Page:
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Face to Face

June 26th 2011 by Joshua Simons

The hymn write penned: "The law of God is good and wise..." God's law is indeed good for it shows us our sin and leads us to repentance and trust in Christ's forgiveness. Listen or read to find out more...

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Pentecost 2A - "FACE TO FACE" - Romans 7:1-13 - June 26, 2011

It’s a common theme in literature, movies, and songs; the idea that “I am my own worst enemy” or “your greatest enemy is yourself.” In the movie, The NeverEnding Story (one of my favorite fantasy movies as a child), Attreyu, the warrior-hero, has to face two challenges, the second of which is heralded as the worst. But it is simply a mirror, in which he must face his true self. It is said that most – when confronted with their true selves – run away screaming. So . . . do we have that same experience when we come face to face with our true selves? Probably yes, to some extent. But there’s more to our story. In our text today from Romans chapter 7, Paul speaks largely of the Law, but as it relates to the Gospel. There is actually a lot to discuss in these 13 verses, but we’re going to focus mostly on part of verse 7, Yet if it had not been for the law, I would not have known sin. Paul describes the chief purpose of the Law, which is to act as a mirror. It shows us our sin. Paul continues, For I would not have known what it is to covet if the law had not said, “You shall not covet.”
So the Law brings us face to face with our sin; it condemns us. So the Law is bad, right? Not so! Paul later says in verse 12, So the law is holy, and the commandment is holy and righteous and good. God’s Law is good, righteous, and fair. In fact, if we were able to follow the Law perfectly, then we would be saved by it. But we can’t, so we’re not. So the condemnation that we see in the Law is related to sin. Sin works through the Law. And as sin works through the Law, this is the Law’s goodness – that it allows us to see our sin. Back to the “covet” example. If I covet, but I don’t know that that is wrong, then I don’t know that I am sinful. And ignorance does not excuse us from our guilt. So the Law brings us face to face with our true selves – that we are by nature enemies of God. But the purpose of this is blessed – that having our sin revealed, we are brought to repentance.
And having repented, we may receive the Gospel – that only by faith in Christ’s death and resurrection can we be counted righteous before God. Seeing our sin, we know that we are not capable of earning our own salvation by following God’s commands, so we look only to Jesus, the way, and the truth, and the life, for our salvation. This cohesive working of Law and Gospel in God’s Word is paramount. The Law brings us face to face with our sinful selves in order that we repent so that we receive forgiveness by the Gospel of Jesus Christ. So to illustrate this today, we’re going to look at Paul’s walk of faith, and then our own. And what we’ll find is that we’re not all that different from Paul as all of us come face to face with our sinful selves, our Savior, and our new life in Christ. Paul, also known as Saul, believed he was doing the Lord’s work. He was a Pharisee, raised in the Law. He believed that salvation was earned by following God’s commandments. Therefore, he did not feel the desperate need for a Savior. So he did not see Jesus as the Son of God, as Savior. And he believed Christians to be heretics. He persecuted them, viciously. And he did it because he thought he was serving God.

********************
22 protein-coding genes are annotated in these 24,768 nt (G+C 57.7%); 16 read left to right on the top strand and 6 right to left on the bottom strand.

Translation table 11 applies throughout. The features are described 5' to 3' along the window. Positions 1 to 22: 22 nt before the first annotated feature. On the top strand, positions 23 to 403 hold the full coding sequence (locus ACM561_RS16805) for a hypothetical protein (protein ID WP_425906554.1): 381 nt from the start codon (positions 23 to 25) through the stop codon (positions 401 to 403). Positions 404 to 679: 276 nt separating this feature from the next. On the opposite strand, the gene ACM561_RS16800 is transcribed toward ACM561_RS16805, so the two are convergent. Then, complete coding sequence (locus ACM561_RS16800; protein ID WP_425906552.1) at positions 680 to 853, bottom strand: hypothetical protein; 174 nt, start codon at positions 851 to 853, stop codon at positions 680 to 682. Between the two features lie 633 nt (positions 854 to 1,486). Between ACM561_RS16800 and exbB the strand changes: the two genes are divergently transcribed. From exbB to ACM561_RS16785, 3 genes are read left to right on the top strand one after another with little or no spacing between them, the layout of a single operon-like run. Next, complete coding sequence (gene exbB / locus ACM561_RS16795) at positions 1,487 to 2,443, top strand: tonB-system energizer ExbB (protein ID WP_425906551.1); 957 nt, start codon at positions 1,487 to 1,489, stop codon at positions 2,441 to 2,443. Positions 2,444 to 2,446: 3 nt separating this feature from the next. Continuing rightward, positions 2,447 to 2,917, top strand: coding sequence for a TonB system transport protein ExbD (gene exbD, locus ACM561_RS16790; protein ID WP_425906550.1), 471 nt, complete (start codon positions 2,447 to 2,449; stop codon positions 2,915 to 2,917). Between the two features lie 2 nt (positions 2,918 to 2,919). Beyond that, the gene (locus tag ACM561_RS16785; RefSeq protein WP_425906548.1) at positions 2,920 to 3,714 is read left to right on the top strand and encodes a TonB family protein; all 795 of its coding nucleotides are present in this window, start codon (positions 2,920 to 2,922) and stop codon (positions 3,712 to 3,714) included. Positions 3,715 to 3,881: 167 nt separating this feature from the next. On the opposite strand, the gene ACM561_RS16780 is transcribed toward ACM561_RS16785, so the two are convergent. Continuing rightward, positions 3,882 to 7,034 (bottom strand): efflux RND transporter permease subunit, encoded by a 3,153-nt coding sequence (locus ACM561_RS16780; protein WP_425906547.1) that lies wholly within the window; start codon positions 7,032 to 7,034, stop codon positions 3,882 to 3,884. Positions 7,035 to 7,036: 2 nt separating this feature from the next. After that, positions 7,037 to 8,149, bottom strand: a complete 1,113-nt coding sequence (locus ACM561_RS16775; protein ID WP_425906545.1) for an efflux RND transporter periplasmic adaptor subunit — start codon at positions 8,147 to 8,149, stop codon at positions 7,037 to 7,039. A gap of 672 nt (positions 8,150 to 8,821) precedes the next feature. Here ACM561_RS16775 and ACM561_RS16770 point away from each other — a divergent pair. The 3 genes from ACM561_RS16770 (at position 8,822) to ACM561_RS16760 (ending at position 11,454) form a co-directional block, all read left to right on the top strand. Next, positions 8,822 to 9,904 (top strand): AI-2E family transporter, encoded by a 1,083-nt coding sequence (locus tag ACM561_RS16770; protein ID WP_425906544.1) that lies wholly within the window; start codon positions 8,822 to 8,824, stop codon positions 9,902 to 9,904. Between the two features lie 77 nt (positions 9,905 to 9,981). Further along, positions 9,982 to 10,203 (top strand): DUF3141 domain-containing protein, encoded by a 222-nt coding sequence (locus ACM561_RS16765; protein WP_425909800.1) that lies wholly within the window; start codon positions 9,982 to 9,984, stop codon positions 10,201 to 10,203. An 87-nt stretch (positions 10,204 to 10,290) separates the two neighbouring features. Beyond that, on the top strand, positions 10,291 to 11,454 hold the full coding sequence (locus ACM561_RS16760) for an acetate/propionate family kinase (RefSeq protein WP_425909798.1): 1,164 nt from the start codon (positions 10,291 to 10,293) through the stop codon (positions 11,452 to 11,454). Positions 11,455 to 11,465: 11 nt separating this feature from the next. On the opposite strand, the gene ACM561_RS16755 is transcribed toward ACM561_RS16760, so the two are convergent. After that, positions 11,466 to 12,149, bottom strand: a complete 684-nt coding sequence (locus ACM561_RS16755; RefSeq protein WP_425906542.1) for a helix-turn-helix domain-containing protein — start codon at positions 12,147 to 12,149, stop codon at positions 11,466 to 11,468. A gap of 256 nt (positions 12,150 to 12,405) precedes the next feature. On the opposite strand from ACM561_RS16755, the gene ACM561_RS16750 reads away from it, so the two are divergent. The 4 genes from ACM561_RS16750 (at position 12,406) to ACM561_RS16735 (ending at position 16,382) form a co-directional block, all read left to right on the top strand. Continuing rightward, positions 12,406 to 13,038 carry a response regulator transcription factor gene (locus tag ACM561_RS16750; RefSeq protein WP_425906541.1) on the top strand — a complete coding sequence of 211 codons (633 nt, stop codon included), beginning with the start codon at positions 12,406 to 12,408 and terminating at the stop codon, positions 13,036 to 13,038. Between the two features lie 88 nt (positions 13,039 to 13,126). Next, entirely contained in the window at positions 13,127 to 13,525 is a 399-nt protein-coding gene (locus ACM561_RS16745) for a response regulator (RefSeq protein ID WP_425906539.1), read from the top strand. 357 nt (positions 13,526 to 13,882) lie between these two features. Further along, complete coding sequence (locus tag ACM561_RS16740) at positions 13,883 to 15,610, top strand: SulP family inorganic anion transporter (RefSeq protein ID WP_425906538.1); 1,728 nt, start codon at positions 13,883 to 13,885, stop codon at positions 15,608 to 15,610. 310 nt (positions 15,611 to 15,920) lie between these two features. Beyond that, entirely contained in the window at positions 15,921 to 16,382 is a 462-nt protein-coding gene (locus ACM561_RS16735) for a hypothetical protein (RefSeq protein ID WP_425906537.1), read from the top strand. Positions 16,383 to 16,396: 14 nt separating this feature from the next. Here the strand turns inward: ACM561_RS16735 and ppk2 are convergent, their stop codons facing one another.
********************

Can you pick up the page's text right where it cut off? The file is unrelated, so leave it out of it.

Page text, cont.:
But that changed quickly on the road to Damascus, on his way to bring Christians to justice (as he saw it). It was on this road that suddenly a light from heaven flashed around him. And then the words of Jesus himself, “Saul, Saul, why are you persecuting me? . . . I am Jesus whom you are persecuting.” Paul came face to face with his sin that day. Ironically, blinded as he began to see that he was not serving God, but rather serving Satan.
But this was necessary. Paul needed to be indicted for persecuting Christians and therefore persecuting Christ himself. Paul needed to be hit with the entirety of God’s Law to come face to face with his sinful self and to see that he could not earn his righteousness by that Law. Because over the next few days in Damascus, having come face to face with his Savior, he came face to face with the Gospel, through the teaching of God’s Word by Ananias and other disciples of Christ. His sight was restored; he was baptized, and he received life giving faith by the Holy Spirit.
From then he began his ministry and, as we know, became a zealous witness for Christ. But it would not be a life of perfect ease. Coming to faith was the greatest thing that ever happened to Paul, but that didn’t mean that each day was all hunky dory. Paul became the victim of persecution for the name of Christ. But even more than that, the peace he received by the Gospel of Jesus, the peace and joy in his heart by his faith, was daily challenged by the devil.
We hear pieces of Paul’s personal struggle with guilt in his letters. 1 Corinthians 15:9 – For I am the least of the apostles, unworthy to be called an apostle, because I persecuted the church of God. And 1 Timothy 1:15 – The saying is trustworthy and deserving of full acceptance, that Christ Jesus came into the world to save sinners, of whom I am the foremost. Paul, even under God’s grace, still considered himself chief among sinners. He faced his guilt daily.